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chance with it open and; kept and as he watched, Billy saw the better field of view. But he her tilt over with one wing could afford no ohanoes to-day. flaming, and then luroh sickenThe blae 'planos drow closer, ingly downward. passing to westward and below "One up,” he muttered, and him. He swung the “Hawk” dived towards No. 2, who round, and with full power on pulled up to meet him, letting dived on to the rear 'plane. drive with an automatio from

Noiseless, and dropping out above the top 'plane as she of the eye of the sun, it is oame. The angle was too probable that the enemy did steep to bring her heavier not realise his presence until guns into action without stallhe was within range. Certain, ing, and the pilot evidently it seemed but a bare second feared to lose height against from the time he saw through this new machine that could his telescopio sight the rear climb so fast. gunner fling himself round Billy swooped straight for and bring his gun into aotion, her, and as he swerved off at and then flop, an inert mass, the last possible fraction of a over the mounting, till, as second into a vertioal bank, with all three guns going, he saw the man in the forward Manning swept diagonally cookpit hanging out helplessly across the blue 'plane, raking over the side. He pulled up her from end to end, and saw the“Hawk”at that marvellous three shells barst one after olimbing angle of hers, and another on the armoured she shot up like & partridge fuselage jast where he knew towering, and hung again above the fuel tanks to be.

the enemy 'plane. As he oart-wheeled round A third dive brought him right-handed to get behind several more bullets olattering her again, he oaught a glimpse on his armour, and one splinof smoke and saw her nose tering on the edge of the visiongoing down, while at the same slit ripped open his cheek; but instant the splash of bullets he had & perfeot position as on his armour showed that he dropped from straight bethe other 'plane was taking a hind, spraying the blue beast band in the game, and she from tail to nose, and suddenly shot baok past him on a olimb- found her drop out of his sight iog turn.

as he looped over almost on But his page was too fast, top of her wings. and as she swept round again “Good-bye-ee, I think,” he to oatoh him he was two hun. said, pulling out. The blue dred feet above her, and olimb- biplane was spiralling down, ing at nearly twice her speed. apparently hopelessly out of

The first 'plane was well control. He wiped the blood alight now, thank goodness. from his face and followed. She was diving unsteadily She didn't seem to have much down, with great gouts of kiok left, and the near engine blaok smoke streaming behind; had stopped. Drawing closer, he let her have it once more swine something to think as close as he could get, and about.” again saw the burst of shells “Frontier report very heavy on the fuselage as he slid past storms and snow in the hills, without drawing any answer. sir. Probably no more will The pilot seemed to have come over to day.” vanished — probably slipped, “Right-ob; then I'll come dead or unconscious, from his down." seat. Billy watohed her down- Billy switohed off and spinning in aimless erratio dropped her nose, and with eiroles until she crashed just her wonderful, bird-like, flat. outside a village.

gliding angle she spiralled He oiroled slowly round for down. He slipped off his & minute or two, fingers on gloves. The aerodrome drew gun - buttons, but nothing nearer, and as he circled in moved in the wreckage. Then and tarned up wind for the sliding back the armoured run in, be caught sight of Pat head-oover, he olimbed again standing near the wireless. to see if the third enemy 'plane With hardly & tremor the was anywhere in sight. The "Grey Hawk” touched ground, sky, however, seemed abso- and as she did so he altered lately empty, 80 he turned the wing incidence and brought Delhiward, calling ap as he her ap all standing in thirty did so on the wireless tele- yards. He mopped his face phone,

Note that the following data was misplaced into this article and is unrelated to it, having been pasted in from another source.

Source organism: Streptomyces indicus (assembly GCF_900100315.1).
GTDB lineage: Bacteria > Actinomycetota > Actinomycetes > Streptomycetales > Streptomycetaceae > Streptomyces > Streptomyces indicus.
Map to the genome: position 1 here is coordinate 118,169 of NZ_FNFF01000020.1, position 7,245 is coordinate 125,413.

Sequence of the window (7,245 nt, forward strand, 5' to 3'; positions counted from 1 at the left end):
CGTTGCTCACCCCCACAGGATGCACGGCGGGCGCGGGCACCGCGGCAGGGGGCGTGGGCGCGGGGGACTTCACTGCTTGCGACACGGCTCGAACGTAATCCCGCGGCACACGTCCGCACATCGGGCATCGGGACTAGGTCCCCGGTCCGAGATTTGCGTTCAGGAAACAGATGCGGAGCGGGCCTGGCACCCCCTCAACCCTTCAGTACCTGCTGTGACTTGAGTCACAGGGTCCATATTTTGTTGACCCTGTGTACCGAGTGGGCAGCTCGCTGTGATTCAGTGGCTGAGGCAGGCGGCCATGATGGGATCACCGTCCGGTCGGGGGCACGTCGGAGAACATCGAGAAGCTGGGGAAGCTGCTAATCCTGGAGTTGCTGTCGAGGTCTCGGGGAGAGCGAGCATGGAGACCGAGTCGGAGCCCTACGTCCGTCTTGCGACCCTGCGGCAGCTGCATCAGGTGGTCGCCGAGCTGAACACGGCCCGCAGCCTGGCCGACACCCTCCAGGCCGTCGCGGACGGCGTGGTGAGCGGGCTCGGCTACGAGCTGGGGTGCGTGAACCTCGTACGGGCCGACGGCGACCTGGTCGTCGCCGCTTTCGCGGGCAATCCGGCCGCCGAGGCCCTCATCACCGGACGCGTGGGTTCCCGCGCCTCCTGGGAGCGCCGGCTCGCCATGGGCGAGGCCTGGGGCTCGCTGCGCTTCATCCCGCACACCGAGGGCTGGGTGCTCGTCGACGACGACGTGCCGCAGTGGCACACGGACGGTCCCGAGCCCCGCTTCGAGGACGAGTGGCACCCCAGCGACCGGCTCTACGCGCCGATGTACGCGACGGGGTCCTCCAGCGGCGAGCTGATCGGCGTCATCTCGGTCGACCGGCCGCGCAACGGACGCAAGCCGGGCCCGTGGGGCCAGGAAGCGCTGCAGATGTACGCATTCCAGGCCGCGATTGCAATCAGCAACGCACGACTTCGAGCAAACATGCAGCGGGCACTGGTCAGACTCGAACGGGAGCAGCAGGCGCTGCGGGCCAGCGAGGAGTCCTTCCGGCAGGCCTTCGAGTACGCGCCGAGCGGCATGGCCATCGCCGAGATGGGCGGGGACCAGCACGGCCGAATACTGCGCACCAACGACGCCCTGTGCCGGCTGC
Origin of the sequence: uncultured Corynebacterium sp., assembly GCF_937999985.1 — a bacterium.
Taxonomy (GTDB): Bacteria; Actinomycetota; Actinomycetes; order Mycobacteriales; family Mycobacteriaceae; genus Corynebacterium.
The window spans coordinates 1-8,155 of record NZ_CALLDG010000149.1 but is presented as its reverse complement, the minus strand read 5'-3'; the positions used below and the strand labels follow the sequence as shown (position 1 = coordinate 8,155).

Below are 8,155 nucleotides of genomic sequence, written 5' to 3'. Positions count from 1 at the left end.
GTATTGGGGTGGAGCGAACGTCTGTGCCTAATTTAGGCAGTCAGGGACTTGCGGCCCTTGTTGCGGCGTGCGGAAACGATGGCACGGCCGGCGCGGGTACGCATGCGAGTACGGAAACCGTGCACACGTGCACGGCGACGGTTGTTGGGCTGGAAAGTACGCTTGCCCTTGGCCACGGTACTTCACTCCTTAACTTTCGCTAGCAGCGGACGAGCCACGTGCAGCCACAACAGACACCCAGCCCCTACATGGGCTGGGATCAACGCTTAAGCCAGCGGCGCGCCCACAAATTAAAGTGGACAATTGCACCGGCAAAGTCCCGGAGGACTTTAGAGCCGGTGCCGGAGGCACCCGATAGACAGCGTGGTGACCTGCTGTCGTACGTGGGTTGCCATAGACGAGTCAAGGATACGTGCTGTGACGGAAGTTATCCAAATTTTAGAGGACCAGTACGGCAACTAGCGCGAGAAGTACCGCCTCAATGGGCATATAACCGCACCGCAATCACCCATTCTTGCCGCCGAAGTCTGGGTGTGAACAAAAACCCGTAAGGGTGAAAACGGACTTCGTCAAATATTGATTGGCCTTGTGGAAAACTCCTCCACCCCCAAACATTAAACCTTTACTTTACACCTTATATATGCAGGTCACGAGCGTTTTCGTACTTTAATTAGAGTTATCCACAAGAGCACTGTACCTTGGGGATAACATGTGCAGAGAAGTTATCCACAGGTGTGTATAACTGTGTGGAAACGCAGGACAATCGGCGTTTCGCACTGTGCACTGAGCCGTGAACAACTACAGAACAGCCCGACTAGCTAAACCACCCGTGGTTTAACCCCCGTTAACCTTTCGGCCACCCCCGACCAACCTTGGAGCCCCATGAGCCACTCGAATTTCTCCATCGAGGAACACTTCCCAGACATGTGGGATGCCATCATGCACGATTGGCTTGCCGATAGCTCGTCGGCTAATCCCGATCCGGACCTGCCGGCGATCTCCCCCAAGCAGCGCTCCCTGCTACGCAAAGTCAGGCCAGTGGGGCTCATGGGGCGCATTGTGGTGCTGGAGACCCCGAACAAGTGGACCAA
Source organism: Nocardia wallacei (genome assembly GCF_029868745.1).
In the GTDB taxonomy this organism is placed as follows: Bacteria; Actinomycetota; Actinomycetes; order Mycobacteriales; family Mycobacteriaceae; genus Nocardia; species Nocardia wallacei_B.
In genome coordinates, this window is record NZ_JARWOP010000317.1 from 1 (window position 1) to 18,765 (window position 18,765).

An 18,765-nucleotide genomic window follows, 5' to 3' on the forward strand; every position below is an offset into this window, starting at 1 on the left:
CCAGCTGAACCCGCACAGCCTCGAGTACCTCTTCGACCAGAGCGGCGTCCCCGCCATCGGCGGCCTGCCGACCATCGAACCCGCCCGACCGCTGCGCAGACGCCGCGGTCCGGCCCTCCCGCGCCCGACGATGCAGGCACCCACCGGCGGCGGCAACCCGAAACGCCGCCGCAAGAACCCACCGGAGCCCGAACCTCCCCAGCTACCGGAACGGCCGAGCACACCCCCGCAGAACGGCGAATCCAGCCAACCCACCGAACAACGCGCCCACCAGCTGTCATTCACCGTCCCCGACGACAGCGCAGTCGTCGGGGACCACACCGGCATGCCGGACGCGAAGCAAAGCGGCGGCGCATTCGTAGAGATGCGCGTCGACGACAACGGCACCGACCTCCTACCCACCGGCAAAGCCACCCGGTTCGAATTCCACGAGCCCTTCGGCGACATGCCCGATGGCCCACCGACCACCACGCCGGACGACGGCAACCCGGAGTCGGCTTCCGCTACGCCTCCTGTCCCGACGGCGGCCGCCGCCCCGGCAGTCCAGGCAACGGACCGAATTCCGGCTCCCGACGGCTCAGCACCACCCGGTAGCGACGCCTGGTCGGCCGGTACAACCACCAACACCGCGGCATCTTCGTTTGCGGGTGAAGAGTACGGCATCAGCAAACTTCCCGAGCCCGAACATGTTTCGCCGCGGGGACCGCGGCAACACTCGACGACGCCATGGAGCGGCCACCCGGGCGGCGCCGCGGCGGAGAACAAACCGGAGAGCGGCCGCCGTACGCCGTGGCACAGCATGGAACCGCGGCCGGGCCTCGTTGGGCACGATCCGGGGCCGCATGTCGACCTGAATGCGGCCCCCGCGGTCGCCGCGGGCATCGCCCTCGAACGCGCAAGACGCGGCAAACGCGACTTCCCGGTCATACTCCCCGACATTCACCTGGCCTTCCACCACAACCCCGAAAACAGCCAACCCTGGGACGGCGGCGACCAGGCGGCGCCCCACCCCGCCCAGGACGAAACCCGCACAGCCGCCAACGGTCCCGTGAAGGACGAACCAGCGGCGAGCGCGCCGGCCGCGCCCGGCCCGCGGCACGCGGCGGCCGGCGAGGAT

and did his best to clean his “That you, sir?” oame the fur collar for Pat's sake. Face anxious voice of Trevor at wounds seem to bleed such Delhi, “What look?"

& lot. “Found two, and pashed She found him thus engaged, 'em down, but number three's and apologising for not having missing. Ask Lahore if they've used the dressings. “Forgot any further news. And tell all about them, dear; I was my wife the machine is per- 80 busy thinking about the feot, will you."

Hawk' and all she could do, He oiroled high above the and it's only a deepish soratoh ridge until the telephone really. How's Jimmy?” he started again.

said, as she fussed over him “Lahore report that one with lint and iodine. turned back after bombing “They've finished now, and Ferozepur. They think she's Colonel Williams is far more having engine trouble, and are hopeful. I rang him up and hoping to hear of her coming asked. They say he has really down en route. Hill with the a good chance now of getting only 'plane at Ferozy has gone over it." after her, and if her engines “Thank God! We'll both are really giving trouble, he go round this evening." He might stand some ohanoe" lit a cigarette as Pat finished

"Hope he downs her. All with the bandage. “You've three down would give the made me feel as if I really

was wounded,” he said ruefully if we're left in peace. Thank as the iodine livened up. Heaven for the storms up

Trevor oame up full of con- north. I'm off for a bite of gratulations and hungry for breakfast now, and, I suppose, details. He showed the General a visit to the hospital en route. & code wire from Welsh at I'll give you a lesson in handBombay announoing the de. ling the 'Hawk' afterwards." spatob of two oompleted Hawks, He olimbed out of the accompanied by some of the machine, and leaving Jenkins meobanios he had been speci- to run her in, walked over to ally training. Also, best of the oar with Pat. all, the wire stated that the “So the dream has come two pilots he sent with them true after all, dear, hasn't it? had flown the machines after Do you know, I was dreaming four hours' instruction; and all the way back of what the though, of course, further prao- futare might hold now that tice would be required, they we've found it, and what atter ought to be perfeetly at home horrors it would have meant in them in a couple of days. for the world if the others had